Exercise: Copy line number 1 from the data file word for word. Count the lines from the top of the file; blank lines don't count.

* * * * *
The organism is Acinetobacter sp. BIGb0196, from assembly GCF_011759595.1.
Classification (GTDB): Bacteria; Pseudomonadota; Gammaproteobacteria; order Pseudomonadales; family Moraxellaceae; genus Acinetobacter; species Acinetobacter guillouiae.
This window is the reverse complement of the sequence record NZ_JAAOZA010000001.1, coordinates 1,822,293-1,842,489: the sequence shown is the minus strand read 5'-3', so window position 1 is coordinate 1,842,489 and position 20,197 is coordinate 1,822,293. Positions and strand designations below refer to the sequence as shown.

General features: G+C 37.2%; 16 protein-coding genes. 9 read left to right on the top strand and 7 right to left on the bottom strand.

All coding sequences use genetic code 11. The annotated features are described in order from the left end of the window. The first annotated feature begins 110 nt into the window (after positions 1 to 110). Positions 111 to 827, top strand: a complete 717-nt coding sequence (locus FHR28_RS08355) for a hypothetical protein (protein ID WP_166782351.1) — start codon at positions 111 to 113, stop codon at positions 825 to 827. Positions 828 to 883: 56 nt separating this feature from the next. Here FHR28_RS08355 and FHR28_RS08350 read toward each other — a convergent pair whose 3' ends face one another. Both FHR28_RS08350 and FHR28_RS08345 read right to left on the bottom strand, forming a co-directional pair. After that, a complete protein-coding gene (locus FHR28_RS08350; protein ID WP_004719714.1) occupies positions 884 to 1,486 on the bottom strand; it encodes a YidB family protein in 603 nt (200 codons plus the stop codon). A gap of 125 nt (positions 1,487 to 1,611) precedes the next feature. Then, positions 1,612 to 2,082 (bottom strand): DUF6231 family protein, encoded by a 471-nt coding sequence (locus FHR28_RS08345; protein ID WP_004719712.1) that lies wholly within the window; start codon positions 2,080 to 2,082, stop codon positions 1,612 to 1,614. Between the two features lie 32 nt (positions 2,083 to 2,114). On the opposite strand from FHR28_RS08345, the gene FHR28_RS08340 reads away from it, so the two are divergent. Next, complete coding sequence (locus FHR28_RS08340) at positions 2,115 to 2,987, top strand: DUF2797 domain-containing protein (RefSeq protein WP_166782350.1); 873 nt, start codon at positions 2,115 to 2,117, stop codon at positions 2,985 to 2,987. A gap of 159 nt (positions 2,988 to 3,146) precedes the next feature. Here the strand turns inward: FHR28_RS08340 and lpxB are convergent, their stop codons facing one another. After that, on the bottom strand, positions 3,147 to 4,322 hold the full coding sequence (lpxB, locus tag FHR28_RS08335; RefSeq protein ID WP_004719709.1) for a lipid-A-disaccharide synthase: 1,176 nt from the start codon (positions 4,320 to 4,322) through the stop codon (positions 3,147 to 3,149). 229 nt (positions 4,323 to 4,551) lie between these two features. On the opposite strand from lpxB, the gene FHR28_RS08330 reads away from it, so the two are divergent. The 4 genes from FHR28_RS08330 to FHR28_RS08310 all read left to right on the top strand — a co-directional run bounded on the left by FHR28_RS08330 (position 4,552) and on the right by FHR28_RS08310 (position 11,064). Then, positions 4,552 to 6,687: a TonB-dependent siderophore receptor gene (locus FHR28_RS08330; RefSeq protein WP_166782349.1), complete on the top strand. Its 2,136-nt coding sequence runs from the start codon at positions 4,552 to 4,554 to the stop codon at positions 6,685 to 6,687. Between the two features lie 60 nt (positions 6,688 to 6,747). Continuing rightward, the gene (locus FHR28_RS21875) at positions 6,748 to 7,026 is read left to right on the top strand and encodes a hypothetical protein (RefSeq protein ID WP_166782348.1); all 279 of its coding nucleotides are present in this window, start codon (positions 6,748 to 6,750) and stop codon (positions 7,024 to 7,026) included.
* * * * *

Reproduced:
The organism is Acinetobacter sp. BIGb0196, from assembly GCF_011759595.1.